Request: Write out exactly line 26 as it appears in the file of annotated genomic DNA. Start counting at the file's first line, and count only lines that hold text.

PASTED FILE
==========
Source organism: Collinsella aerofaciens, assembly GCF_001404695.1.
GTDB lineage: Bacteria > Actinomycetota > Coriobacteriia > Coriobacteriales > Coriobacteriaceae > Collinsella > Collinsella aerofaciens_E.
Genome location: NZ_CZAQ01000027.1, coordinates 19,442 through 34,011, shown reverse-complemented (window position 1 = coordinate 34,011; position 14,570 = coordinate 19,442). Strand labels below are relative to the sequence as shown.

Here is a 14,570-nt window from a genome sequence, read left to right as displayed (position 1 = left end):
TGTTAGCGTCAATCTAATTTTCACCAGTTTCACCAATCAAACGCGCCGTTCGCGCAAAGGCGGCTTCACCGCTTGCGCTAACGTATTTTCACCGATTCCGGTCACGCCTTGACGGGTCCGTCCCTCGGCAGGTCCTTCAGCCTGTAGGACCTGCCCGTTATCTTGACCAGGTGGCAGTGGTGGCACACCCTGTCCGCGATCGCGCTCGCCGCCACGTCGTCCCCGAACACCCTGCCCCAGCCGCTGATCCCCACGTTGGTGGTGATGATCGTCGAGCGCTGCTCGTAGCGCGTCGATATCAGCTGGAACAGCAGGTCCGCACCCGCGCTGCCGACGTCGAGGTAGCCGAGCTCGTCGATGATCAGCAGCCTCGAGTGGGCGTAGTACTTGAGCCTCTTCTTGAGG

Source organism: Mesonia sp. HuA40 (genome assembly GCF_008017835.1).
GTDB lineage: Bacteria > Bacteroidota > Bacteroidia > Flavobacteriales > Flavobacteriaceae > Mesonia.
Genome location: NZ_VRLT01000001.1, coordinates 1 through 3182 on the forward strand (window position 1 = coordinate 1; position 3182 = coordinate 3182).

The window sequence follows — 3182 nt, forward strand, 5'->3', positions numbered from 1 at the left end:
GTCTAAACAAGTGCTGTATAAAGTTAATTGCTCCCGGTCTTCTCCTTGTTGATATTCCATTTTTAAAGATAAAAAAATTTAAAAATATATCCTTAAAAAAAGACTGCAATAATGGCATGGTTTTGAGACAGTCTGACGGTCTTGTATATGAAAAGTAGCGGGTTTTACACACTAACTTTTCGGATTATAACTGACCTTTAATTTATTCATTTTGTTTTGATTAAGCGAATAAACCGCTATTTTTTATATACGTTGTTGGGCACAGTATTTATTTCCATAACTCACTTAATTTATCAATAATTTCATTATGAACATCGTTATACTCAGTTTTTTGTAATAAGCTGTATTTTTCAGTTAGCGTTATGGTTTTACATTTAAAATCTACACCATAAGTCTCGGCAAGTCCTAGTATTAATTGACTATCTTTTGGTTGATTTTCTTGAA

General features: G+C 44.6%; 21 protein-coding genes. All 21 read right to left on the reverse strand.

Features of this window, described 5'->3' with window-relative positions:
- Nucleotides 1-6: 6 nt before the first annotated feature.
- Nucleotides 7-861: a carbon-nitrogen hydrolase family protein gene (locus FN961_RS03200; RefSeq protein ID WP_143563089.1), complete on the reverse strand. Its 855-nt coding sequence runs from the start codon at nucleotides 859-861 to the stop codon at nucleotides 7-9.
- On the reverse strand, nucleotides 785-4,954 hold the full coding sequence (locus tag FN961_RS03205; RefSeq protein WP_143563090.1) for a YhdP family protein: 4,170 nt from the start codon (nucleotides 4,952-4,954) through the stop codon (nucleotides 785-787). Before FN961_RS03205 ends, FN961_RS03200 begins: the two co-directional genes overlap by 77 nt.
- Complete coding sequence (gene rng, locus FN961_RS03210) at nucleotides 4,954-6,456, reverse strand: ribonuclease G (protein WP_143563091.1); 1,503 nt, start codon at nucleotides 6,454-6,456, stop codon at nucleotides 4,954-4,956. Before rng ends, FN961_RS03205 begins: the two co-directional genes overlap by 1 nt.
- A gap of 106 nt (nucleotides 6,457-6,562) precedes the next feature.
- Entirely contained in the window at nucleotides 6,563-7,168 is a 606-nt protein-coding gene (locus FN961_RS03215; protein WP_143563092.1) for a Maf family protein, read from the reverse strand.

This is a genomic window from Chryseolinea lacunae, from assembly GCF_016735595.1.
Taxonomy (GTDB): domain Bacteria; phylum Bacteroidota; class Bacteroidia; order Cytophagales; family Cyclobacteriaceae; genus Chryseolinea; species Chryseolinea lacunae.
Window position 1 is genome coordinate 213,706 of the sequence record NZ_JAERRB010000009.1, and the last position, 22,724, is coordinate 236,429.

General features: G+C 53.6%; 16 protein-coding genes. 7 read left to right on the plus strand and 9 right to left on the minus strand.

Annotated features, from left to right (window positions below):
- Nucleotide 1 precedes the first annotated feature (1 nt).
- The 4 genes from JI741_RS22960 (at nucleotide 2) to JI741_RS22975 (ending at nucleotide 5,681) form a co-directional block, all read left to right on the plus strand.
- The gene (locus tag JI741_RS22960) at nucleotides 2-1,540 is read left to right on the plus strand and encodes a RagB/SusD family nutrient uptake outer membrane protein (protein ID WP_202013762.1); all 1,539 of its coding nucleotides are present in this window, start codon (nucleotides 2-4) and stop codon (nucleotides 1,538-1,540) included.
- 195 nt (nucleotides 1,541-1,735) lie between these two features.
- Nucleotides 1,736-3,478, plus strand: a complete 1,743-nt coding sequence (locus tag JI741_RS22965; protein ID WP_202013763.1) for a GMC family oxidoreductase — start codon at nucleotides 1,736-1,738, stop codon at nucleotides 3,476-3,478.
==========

- The gene (locus tag JI741_RS22960) at nucleotides 2-1,540 is read left to right on the plus strand and encodes a RagB/SusD family nutrient uptake outer membrane protein (protein ID WP_202013762.1); all 1,539 of its coding nucleotides are present in this window, start codon (nucleotides 2-4) and stop codon (nucleotides 1,538-1,540) included.